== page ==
The document was supposed to be published last Friday, but CDC officials were reportedly told it “would never see the light of day.”
The CDC is typically in charge of giving local governments advice during public health crises. But the Trump administration has sought to control the release of information during the coronavirus pandemic, and put the onus on local governments to control the disease.
— Liza Hearon
Black women and girls are 4.3 times more likely to die from a coronavirus-related cause than their white counterparts, and Black men and boys are 4.2 times more likely than white men and boys, official data from the U.K. has revealed.
The figures, which have been adjusted for age, suggest that men and women from all ethnic minority groups — except females with Chinese ethnicity ― are at greater risk of dying from COVID-19 compared with those of white ethnicity, HuffPost UK reports.
The U.K.’s Office for National Statistics used data on death registrations up to April 17, combined with 2011 Census records, to model the impact coronavirus is having on different ethnic groups.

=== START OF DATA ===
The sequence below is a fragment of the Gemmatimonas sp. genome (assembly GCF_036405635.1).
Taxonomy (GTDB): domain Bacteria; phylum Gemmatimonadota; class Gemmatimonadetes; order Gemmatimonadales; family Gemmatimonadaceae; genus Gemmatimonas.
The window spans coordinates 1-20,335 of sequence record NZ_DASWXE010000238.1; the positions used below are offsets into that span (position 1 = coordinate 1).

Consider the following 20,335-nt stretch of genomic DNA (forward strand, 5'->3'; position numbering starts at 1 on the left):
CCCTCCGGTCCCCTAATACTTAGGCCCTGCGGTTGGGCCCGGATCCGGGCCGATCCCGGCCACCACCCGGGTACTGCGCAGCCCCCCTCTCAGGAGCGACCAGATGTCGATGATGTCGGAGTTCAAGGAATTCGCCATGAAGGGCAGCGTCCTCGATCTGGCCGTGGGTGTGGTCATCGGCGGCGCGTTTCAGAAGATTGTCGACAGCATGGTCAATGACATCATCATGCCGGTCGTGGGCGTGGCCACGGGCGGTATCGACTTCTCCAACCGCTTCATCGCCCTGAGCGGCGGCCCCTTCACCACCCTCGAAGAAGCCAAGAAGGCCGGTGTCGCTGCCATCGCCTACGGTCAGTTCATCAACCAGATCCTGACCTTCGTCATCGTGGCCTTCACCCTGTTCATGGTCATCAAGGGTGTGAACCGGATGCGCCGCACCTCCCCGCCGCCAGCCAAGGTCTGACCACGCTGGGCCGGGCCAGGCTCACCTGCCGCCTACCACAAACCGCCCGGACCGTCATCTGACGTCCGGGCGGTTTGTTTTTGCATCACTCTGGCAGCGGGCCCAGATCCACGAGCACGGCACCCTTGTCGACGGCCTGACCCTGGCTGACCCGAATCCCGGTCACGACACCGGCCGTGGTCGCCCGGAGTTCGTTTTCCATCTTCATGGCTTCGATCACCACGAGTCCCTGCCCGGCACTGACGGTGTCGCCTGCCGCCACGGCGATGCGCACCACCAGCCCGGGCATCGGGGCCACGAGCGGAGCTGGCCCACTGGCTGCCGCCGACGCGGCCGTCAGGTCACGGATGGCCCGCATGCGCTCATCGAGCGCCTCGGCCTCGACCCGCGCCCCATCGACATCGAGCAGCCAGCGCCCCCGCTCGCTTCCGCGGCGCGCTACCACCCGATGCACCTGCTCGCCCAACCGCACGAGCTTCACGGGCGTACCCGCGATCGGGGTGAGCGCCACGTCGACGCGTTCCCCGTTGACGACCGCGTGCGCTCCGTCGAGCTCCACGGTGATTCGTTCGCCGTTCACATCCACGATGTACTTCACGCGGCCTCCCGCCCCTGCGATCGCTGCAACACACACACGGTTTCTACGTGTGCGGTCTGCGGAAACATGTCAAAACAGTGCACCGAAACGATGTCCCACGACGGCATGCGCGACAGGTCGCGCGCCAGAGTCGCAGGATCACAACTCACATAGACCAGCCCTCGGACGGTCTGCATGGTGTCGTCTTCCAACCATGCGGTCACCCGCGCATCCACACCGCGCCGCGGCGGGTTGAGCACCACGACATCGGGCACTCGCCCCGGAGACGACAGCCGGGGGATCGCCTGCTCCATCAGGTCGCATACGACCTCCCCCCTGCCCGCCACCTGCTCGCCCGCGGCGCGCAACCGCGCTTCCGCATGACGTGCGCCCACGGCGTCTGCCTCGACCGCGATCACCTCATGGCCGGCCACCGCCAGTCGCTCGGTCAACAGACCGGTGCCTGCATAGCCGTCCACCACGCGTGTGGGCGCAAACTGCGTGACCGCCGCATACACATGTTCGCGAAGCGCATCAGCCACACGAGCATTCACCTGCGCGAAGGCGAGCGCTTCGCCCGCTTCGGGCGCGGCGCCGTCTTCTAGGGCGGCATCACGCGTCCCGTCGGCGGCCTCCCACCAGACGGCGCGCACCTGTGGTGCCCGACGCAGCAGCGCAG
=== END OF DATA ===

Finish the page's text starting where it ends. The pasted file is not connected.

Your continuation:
Concerns have been growing in Britain about the disproportionately high death rate among Black, Asian and minority ethnic (BAME) people, with the U.K. government being accused of having a “blindspot” in its coronavirus response.
— Sara C. Nelson
Everyone in the Canadian province of British Columbia who’s been longing for a hug since the COVID-19 pandemic began will soon get their wish — with some limitations.
Marking 100 days since the first case of COVID-19 was confirmed in the province, Premier John Horgan announced B.C.’s multiphase reopening plan for the coming weeks and months.
The Pacific Coast province reported Canada’s first death from COVID-19, and its first case of community transmission, but reported only 23 new cases on Wednesday.